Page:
Besides Ithra Connect, the museum also launched Ithra Open-Call to support young Saudi artists and the COVID-19 Exhibit, while Ithra’s annual Tanween exhibition was held digitally.
* Arts and crafts.
* Design & fashion.
* Film, video, photography & TV/radio.
* Music & performing arts.
* Publishing, software & computer games.
Ithra returns in 2021 with a full calendar of events, including Al-Sharqia Gets Creative, Ana Mohafeth and the Saudi Film Festival, which is organized in partnership with the Saudi Arabian Society for Culture & Arts in Dammam with the support of the Ministry of Culture’s Film Commission.
“Despite the inevitable slowdown of 2020, the art scene in Saudi is still thriving, because there’s an important number of creatives combined with an active Ministry of Culture and a growing number of institutions, collections and galleries that are building the infrastructure and creating opportunities for all the actors that make up an art scene,” said Alia Fattouh, director of Athr Gallery, one of the Kingdom’s premier contemporary art galleries based in Jeddah.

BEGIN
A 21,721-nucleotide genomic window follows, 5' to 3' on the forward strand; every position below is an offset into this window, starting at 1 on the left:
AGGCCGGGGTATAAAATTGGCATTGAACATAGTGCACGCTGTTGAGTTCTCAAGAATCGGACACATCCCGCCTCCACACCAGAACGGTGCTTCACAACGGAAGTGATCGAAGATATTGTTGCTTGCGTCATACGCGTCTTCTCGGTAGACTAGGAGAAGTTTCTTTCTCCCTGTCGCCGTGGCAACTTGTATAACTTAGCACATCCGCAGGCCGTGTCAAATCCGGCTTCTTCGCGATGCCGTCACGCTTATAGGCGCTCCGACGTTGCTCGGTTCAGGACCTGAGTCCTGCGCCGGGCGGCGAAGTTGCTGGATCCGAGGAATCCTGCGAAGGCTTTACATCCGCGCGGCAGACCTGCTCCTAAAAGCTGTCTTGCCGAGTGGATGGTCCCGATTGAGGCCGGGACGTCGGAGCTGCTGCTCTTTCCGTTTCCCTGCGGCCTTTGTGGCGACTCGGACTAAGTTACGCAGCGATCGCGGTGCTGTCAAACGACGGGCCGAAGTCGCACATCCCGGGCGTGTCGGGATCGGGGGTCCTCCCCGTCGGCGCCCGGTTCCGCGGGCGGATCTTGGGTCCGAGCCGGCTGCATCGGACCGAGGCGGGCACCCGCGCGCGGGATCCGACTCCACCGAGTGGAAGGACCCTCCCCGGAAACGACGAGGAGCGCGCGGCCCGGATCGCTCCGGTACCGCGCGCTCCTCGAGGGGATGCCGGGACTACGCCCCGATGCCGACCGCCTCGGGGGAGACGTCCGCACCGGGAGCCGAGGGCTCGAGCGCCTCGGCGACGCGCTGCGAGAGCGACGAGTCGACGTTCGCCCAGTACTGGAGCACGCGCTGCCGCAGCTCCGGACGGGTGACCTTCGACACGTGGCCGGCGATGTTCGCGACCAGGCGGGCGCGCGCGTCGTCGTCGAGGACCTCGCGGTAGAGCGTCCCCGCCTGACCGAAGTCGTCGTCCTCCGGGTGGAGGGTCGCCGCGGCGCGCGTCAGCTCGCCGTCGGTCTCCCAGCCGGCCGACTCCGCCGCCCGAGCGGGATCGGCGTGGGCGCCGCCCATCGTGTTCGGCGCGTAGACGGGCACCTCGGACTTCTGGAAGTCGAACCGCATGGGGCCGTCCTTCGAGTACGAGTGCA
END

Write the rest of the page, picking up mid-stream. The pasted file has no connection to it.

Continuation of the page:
Misk Art Institute (MAI), established by Crown Prince Mohammed bin Salman in 2017 to encourage grassroots creativity, held its annual Misk Art Week from Dec. 3-7, drawing a record 85,000 unique online viewers and more than 2,500 physical attendees over the course of the five-day event in Riyadh.
“In the face of this pandemic, MAI adjusted its programming for Misk Art Week to present a hybrid form that offered virtual and online sessions as well as live events for local audiences,” Reem Al-Sultan, CEO of Misk Art Institute, told Arab News.
Some in the arts community want to see the same spirit of generosity extended to the wider region.
“We have seen a real proactiveness and safeguarding of the artistic cultural landscape here in the UAE during the pandemic,” Reem Fadda, director of Abu Dhabi Cultural Foundation, told Arab News.